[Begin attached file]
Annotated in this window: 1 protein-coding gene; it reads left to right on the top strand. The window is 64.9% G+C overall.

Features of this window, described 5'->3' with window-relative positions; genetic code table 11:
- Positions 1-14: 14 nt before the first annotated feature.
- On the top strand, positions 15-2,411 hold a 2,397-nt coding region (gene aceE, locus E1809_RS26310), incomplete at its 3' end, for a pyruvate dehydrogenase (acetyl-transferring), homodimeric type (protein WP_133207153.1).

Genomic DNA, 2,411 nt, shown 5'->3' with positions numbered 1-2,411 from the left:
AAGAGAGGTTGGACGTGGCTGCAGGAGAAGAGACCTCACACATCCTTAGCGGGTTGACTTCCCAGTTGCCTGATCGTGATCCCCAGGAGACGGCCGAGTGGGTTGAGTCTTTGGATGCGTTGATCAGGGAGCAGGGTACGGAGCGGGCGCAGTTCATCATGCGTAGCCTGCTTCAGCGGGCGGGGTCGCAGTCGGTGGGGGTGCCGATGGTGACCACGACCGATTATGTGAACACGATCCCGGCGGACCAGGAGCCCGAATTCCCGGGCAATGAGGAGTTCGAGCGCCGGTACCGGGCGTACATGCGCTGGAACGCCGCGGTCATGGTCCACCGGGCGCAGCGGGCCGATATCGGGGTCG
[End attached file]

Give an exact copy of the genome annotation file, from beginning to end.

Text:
Annotated in this window: 1 protein-coding gene; it reads left to right on the top strand. The window is 64.9% G+C overall.

Features of this window, described 5'->3' with window-relative positions; genetic code table 11:
- Positions 1-14: 14 nt before the first annotated feature.
- On the top strand, positions 15-2,411 hold a 2,397-nt coding region (gene aceE, locus E1809_RS26310), incomplete at its 3' end, for a pyruvate dehydrogenase (acetyl-transferring), homodimeric type (protein WP_133207153.1).

Genomic DNA, 2,411 nt, shown 5'->3' with positions numbered 1-2,411 from the left:
AAGAGAGGTTGGACGTGGCTGCAGGAGAAGAGACCTCACACATCCTTAGCGGGTTGACTTCCCAGTTGCCTGATCGTGATCCCCAGGAGACGGCCGAGTGGGTTGAGTCTTTGGATGCGTTGATCAGGGAGCAGGGTACGGAGCGGGCGCAGTTCATCATGCGTAGCCTGCTTCAGCGGGCGGGGTCGCAGTCGGTGGGGGTGCCGATGGTGACCACGACCGATTATGTGAACACGATCCCGGCGGACCAGGAGCCCGAATTCCCGGGCAATGAGGAGTTCGAGCGCCGGTACCGGGCGTACATGCGCTGGAACGCCGCGGTCATGGTCCACCGGGCGCAGCGGGCCGATATCGGGGTCG